The 25 Best Albums of 2012
The 25 Best Albums of 2012


Dirty Projectors, Swing Lo Magellan

Without sacrificing too much in musical intricacy, David Longstreth offers ever-more-inviting albums with each passing year. Take 2012’s Swing Lo Magellan, a more straight-ahead effort than 2009’s Bitte Orca. Longstreth’s much-touted, medievally derived vocal arrangements remain alluring, but they’re less likely to spin your head this time around, even on good speakers: Simpler arrangements win the day, and Swing Lo Magellan is Dirty Projectors’ most tuneful disc to date. The canticle-turned-rocker (“Offspring Are Blank”), the piano-led meditation (“Impregnable Question”), and the horn orgasm (“Unto Caesar”) are all winners, but the lead single bears more than cursory attention: “Gun Has No Trigger” finds Longstreth sounding less like a choirboy and more like Thom Yorke. In other words, “the bowl of tears” finally sounds as though it belongs to him. Sure, the band’s lyrics still include verbs like “redact.” But what with all the acoustic leg-stretching and sing-along arrangements, Longstreth’s suddenly coming off as a musician rather than a magician. It’s a neat trick.  Scheinman

The 25 Best Albums of 2012


Bat for Lashes, The Haunted Man

The Haunted Man is the least immediate of Natasha Khan’s extraordinary trio of art-pop albums. In particular, “Horses of the Sun” and “Oh Yeah,” one of only a few tracks not adorned by an orchestral arrangement, aren’t as initially inviting as the lush synth-pop offerings on 2009’s Two Suns. But your attention is greatly rewarded, as exquisite details like the softly chugging aquatic pulse that underpins album closer “Deep Sea Diver,” reveal themselves. Though the album lacks an obvious crossover hit like “Daniel,” a would-be smash single in a much cooler universe than ours, the muted, Brazilian-inflected guitar on lead single “All Your Gold” is reminiscent of the Luis Bonfá sample from Gotye’s ubiquitous “Somebody That I Used to Know.” Stardom, however, might be out of reach for Khan, as she seems to get a little bit closer to Earth with each new album.  Cinquemani

The 25 Best Albums of 2012


Santigold, Master of My Make-Believe

With her punk-yelp drawl, Santigold at first seems to be trying to affect Karen O’s style on her second album’s first single, “GO!,” but then the beat drops out and the Yeah Yeah Yeahs frontwoman herself takes the mic, all elongated syllables and spliced-up vocals, and it’s clear Santi isn’t just playing dress-up, but skillfully, reverently co-inhabiting Karen’s world. Santi is a shapeshifter, and the beats and arrangements of each track are likewise perfectly tailored to their lyrics. “Don’t look ahead, there’s stormy weather,” Santi warns just as guitar licks crackle like electricity on “Disparate Youth,” an expertly layered piece of dub-pop, while her cavernous background vocals reverberate beneath the mechanical rhythm section of “God from the Machine.” Even if hip-hop-leaning tracks like “Freak Like Me” and “Look at These Hoes” feel more derivative than the album’s copious nods to new wave and synth-pop, Master of My Make-Believe is still a genre-defying exercise in exerting one’s mastery over all.  Cinquemani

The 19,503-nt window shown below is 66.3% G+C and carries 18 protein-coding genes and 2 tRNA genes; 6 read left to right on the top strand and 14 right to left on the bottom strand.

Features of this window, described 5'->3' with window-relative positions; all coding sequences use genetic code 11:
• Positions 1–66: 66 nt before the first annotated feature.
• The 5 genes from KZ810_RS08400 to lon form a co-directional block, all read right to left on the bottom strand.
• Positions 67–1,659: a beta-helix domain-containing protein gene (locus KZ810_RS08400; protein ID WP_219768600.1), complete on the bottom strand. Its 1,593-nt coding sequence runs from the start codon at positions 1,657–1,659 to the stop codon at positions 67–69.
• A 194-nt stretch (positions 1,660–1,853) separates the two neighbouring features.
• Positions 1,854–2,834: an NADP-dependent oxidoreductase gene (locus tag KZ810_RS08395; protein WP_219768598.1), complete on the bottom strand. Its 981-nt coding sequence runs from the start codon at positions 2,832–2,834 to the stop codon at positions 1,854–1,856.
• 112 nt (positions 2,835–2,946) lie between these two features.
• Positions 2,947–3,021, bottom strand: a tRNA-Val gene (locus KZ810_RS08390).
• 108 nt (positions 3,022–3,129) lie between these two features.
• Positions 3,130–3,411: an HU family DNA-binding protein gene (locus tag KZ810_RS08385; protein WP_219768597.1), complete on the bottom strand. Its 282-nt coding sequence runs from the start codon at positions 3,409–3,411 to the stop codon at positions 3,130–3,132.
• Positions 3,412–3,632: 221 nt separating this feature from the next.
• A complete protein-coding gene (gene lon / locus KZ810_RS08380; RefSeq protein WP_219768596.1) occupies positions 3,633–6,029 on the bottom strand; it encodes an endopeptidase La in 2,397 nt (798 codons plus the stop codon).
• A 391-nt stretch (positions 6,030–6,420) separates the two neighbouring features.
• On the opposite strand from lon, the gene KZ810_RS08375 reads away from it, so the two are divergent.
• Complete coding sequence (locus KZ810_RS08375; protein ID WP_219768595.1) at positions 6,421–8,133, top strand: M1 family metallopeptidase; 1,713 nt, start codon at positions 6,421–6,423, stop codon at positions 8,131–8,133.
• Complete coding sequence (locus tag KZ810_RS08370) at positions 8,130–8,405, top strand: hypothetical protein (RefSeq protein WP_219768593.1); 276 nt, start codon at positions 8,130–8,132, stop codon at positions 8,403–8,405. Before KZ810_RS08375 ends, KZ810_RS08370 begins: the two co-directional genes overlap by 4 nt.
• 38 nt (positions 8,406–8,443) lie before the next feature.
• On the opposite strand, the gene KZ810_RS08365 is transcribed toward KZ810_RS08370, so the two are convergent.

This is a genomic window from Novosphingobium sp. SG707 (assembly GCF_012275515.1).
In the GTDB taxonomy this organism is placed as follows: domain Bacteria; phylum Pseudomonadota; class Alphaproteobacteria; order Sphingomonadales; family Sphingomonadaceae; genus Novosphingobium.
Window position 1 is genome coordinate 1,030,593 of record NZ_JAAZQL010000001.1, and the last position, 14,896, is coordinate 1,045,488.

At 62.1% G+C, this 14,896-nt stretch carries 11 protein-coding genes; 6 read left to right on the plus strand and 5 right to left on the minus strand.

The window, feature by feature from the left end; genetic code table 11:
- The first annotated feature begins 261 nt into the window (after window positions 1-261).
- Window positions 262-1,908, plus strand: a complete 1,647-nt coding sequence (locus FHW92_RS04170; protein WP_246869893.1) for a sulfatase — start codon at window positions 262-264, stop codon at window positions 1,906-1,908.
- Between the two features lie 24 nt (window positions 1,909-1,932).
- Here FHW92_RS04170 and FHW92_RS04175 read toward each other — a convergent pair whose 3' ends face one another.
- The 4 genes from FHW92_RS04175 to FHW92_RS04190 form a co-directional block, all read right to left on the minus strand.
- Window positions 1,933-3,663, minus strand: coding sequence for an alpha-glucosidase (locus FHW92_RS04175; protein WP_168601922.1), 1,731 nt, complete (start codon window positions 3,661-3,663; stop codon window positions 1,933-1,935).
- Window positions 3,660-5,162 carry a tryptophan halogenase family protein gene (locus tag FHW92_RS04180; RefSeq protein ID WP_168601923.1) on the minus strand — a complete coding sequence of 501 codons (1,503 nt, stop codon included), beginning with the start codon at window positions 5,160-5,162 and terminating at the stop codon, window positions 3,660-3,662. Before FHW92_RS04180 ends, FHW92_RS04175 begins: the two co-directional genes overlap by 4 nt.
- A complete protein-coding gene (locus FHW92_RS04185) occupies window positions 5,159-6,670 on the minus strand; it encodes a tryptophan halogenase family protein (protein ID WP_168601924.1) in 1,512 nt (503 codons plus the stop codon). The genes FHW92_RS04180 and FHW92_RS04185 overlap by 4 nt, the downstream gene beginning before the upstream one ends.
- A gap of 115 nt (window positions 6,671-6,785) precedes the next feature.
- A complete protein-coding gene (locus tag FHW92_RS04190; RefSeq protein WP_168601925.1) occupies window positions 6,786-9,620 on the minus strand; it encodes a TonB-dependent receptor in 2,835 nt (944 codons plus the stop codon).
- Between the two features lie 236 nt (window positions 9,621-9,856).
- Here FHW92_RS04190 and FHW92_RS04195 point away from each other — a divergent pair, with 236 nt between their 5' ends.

The 25 Best Albums of 2012


Jessie Ware, Devotion

Quietly, almost sneakily, a modern wave of British-born soul has slinked its way back into musical vogue. Adele’s success has certainly helped, but the tracks currently being laid down by the xx, Burial, SBTRKT, Roses Gabor, and Jessie Ware seem to be a better—and more diverse—indication of the coming soul-pop renaissance: simple, chilled, house-infused concoctions that borrow liberally from both indie electronica and Sade-style R&B. With the dusky, siren-like Devotion, Ware switches easily from darkly romantic electro-ballads (“Running”) to breezy late-night jams (“110%”) to trickling dream-pop (“Something Inside”) without ever seeming forced or contrived, quickly establishing herself as the most promising and versatile of the young vanguard.  Liedel

The 25 Best Albums of 2012


Frank Ocean, Channel Orange

In a year where plenty of artists simply toyed with the seductive power of ’90s-style R&B, Frank Ocean full-on pursued, captured, and tamed it to produce the saga that is Channel Orange. But the album’s smooth confidence, evident in everything from the jazzy bounce of “Super Rich Kids” to the juiced-up funk of “Crack Rock” and “Pyramids,” is only part of the draw. The remainder is Ocean’s storytelling, where he breathes life into dozens of imperfect, alluring characters that are just as desperate, confused, and beautiful as their narrator. Channel Orange did more than just prove that Ocean is far and away the most talented of the Odd Future crew; it established him as a songwriter whose lyrical and musical craft borders on the literary.  Liedel